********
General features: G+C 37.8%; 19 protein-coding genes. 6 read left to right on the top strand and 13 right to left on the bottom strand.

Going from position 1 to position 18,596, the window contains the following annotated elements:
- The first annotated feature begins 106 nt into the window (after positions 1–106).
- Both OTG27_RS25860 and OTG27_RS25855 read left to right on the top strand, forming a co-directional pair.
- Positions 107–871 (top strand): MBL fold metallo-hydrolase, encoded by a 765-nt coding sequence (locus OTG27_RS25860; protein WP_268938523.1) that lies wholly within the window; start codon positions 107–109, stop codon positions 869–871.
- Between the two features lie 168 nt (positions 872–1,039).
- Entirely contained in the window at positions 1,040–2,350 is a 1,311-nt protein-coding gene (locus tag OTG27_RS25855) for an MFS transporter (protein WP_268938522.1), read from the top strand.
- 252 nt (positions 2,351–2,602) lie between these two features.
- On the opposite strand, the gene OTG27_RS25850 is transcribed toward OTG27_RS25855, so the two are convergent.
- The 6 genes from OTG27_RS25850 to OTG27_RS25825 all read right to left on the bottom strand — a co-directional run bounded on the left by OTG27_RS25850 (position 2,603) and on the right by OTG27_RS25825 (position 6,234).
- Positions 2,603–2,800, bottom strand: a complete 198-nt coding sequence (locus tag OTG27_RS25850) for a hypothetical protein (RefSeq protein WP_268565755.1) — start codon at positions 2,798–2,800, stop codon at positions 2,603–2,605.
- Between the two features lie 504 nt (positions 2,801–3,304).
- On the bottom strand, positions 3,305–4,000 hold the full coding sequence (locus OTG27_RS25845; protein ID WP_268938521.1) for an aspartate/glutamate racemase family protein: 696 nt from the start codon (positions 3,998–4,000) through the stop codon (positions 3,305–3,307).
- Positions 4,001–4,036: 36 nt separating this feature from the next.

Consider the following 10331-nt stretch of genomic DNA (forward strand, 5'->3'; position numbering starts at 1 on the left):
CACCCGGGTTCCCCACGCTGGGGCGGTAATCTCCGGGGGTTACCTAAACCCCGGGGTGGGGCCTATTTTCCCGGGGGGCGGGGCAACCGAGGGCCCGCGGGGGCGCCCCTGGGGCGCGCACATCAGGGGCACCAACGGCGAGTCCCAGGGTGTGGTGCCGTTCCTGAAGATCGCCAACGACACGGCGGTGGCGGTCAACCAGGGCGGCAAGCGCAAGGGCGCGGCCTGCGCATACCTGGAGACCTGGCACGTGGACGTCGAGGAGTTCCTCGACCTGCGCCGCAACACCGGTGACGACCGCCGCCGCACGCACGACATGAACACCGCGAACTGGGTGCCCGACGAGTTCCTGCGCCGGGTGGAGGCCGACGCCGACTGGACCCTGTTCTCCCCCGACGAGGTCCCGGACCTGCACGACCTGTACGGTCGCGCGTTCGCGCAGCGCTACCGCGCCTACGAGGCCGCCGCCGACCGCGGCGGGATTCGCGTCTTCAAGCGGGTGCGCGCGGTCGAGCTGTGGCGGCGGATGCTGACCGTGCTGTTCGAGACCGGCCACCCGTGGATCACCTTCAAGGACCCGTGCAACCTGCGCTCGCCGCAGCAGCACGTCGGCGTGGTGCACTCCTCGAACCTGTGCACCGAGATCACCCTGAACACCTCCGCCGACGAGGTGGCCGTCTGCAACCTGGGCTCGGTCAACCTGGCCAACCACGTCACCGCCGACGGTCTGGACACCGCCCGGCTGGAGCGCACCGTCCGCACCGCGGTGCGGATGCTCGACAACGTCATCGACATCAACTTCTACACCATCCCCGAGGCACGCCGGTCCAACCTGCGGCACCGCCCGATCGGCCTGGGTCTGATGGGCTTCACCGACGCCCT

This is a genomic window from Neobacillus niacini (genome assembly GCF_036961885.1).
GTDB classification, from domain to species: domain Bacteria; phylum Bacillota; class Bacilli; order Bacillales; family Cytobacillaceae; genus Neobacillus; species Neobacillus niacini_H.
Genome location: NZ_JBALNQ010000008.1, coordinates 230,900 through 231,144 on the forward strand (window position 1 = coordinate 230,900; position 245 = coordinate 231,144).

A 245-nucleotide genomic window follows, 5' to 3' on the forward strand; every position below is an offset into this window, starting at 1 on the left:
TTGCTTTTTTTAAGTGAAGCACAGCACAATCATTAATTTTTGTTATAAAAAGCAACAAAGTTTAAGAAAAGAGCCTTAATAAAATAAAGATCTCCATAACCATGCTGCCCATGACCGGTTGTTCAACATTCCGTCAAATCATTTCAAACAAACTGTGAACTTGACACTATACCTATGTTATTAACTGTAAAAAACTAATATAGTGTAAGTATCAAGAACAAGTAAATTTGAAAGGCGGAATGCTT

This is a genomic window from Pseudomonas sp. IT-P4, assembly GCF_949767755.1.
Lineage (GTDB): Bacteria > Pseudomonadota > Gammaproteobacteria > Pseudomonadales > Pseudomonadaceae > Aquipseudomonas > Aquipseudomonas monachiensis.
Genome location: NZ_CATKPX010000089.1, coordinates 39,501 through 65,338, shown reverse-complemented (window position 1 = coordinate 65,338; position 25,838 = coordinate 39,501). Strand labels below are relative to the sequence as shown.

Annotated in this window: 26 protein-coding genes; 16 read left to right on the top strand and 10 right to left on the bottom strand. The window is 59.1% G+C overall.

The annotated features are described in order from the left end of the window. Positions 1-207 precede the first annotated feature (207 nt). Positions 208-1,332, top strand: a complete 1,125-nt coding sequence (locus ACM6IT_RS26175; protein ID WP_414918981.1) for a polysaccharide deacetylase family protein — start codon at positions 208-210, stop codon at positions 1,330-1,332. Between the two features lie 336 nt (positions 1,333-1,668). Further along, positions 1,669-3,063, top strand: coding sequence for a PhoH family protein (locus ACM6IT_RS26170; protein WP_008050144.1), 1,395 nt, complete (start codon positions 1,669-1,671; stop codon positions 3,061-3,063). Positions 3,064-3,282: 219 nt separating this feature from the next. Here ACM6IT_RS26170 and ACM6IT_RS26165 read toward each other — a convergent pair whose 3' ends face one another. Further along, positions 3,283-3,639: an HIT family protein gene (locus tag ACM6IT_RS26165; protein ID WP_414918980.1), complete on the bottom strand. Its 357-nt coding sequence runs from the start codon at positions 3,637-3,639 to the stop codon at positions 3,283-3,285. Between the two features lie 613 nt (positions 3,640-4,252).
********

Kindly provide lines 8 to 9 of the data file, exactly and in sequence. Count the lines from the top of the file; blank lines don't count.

- 252 nt (positions 2,351–2,602) lie between these two features.
- On the opposite strand, the gene OTG27_RS25850 is transcribed toward OTG27_RS25855, so the two are convergent.